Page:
Parents want children to socialize with their peers during play dates, after school activities, and sporting events. However, if your child is a picky eater, these events can be a breeding ground for bullying. If your child is experiencing bullying due to their picky eating, here are some tips to help.
If your child consumes less than 20 foods or will only eat the same foods for certain meals, then your family could benefit from feeding therapy. Feeding therapy can help your kiddo expand their diet, learn sensory and motor techniques to help them eat certain textures, and decrease their anxiety about food. Sometimes, it only takes 1-2 sessions to get your kiddo feeling more confident about eating something new!
- Feeding Therapy: To start feeding therapy, look for a certified Speech-Language Pathologist or Occupational Therapist (that specializes in feeding) to help prevent bullying before it happens.
- Parent Coaching: Often, parents just need a few practical tips to help them focus on what they can do to help their child. I provide online coaching to give parents a step-by-step approach to helping their children without leaving their homes.
- Sensory Food Play: I encourage parents to allow their child to participate in a sensory food play activity each week. It is not a waste of food if your child learns how to tolerate the texture and eventually eat it.
Educational experts specializing in bullying tell their students to stay away from places where bullying occurs. However, with our picky eaters, bullying frequently occurs in the cafeteria, which is not easily avoided. I’ve had clients act sick so that they can eat in the nurse’s office to avoid their bullies. Others refuse to eat anything at school and wait until they get home to consume their favorite foods. Nearly all of the picky eaters I work with have intentionally got in trouble (not true behavioral issues) in hopes of getting “punished” by having to eat in the principal’s office, their classroom, or detention room, to eat in peace.
- Social Circle: Make sure to educate your child’s coaches, tutors, teachers, and extended family about your child’s picky eating habits (and bullying experiences if you feel comfortable). Encourage them to help keep an eye out for your child, so they feel safe. Talk to your child about choosing an adult they trust at each event (school, soccer, etc.) to intervene on their behalf if they need help with a bullying situation.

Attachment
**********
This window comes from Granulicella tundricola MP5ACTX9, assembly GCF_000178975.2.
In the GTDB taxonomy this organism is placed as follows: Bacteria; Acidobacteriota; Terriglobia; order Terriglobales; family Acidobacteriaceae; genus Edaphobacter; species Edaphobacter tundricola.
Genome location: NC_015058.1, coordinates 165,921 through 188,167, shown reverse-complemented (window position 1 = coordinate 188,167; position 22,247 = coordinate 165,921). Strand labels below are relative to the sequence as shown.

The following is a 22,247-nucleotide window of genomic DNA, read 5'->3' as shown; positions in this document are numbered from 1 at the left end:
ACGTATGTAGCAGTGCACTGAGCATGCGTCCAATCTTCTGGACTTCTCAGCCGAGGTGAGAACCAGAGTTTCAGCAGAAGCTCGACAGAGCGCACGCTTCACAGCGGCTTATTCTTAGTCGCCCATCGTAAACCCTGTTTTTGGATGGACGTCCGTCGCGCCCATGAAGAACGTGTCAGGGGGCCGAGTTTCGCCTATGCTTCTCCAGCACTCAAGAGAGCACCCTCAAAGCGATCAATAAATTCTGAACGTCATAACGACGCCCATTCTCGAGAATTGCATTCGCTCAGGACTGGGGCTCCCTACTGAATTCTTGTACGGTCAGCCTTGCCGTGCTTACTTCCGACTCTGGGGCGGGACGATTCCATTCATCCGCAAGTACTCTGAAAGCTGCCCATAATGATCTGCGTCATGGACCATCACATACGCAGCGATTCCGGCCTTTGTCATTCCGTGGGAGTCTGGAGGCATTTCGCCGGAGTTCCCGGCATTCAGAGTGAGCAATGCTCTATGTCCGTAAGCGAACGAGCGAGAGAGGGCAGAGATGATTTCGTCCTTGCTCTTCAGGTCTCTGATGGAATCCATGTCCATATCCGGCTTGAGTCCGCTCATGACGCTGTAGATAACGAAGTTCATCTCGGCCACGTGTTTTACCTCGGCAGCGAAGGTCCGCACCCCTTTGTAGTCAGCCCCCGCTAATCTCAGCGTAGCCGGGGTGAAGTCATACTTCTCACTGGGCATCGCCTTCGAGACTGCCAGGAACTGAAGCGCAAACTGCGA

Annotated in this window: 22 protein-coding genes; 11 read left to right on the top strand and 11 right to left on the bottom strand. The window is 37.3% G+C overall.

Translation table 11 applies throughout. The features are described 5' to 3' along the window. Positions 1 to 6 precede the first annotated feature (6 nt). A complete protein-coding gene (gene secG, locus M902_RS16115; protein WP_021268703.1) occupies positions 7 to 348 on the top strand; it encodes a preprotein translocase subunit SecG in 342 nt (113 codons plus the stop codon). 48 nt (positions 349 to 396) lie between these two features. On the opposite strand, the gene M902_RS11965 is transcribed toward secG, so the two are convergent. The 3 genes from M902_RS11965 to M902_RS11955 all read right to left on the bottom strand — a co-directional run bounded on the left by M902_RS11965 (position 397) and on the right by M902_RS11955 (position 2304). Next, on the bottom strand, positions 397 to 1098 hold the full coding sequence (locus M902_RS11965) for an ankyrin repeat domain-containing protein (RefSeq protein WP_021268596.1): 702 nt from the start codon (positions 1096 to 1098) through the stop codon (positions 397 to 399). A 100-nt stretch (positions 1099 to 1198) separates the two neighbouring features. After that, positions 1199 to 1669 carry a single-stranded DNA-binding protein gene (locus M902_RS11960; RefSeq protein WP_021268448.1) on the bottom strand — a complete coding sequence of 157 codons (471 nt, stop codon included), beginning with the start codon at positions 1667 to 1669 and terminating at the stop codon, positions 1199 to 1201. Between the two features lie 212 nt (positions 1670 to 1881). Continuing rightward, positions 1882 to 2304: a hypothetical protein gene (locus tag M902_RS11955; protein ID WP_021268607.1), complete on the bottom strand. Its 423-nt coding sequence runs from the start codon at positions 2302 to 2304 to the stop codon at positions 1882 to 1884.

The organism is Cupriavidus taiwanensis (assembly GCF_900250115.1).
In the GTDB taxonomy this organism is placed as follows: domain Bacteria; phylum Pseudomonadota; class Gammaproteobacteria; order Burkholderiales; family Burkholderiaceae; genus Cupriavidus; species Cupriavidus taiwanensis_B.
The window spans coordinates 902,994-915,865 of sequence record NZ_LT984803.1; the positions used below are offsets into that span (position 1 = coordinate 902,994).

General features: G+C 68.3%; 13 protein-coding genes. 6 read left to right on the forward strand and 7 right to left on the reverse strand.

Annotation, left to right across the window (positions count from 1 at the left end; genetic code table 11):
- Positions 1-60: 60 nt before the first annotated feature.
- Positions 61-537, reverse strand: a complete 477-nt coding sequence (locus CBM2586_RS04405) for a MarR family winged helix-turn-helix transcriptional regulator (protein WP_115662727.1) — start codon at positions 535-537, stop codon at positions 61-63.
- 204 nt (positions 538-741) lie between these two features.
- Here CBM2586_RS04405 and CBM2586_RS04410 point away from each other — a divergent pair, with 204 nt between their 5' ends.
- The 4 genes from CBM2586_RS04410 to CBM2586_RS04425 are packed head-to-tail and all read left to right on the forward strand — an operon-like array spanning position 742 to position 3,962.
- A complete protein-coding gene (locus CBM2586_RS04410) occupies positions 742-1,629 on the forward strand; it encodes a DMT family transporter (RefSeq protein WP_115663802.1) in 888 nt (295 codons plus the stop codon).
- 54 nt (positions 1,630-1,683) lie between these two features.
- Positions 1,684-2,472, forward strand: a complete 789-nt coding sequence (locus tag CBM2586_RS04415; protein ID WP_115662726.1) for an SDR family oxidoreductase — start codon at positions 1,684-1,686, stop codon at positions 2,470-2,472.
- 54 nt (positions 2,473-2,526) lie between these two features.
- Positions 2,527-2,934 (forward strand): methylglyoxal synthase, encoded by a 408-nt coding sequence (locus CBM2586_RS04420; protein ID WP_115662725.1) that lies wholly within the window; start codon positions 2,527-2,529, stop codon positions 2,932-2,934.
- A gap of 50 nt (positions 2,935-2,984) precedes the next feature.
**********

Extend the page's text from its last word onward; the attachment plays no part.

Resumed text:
We need to arm children who struggle to eat various foods to communicate with their peers, teachers, and well-meaning adults. Below are real comments bullies have said to my clients and their brave responses. Note – having candid discussions with your child about bullying and practicing how to verbally (not physically) respond is vital!
- Talking to an adult:
- Baseball Coach: “Johnny, you know if you ate something other than baby food, you would be a better player.”
- Child: “I have trouble swallowing, so I eat purees to keep me safe and off of a feeding tube.”
- Talking to a peer:
- Peer: “Surprise… Sally is eating chicken nuggets again!”
- Child: (Making direct eye contact with the bully) “You are bullying me. Please stop, or I will have to tell our teacher.”
I’ve shared a few ideas here, but how do you prevent and talk to your kids about bullying? Share your best tips in the comments and check out some of my other picky eating activities and tips on my Pinterest Page. #MsDawnSLP
xo Ms. Dawn
P.S Want easy kid-approved recipes and picky eating tips? Check out the book I co-authored called: Making Mealtime ezpz.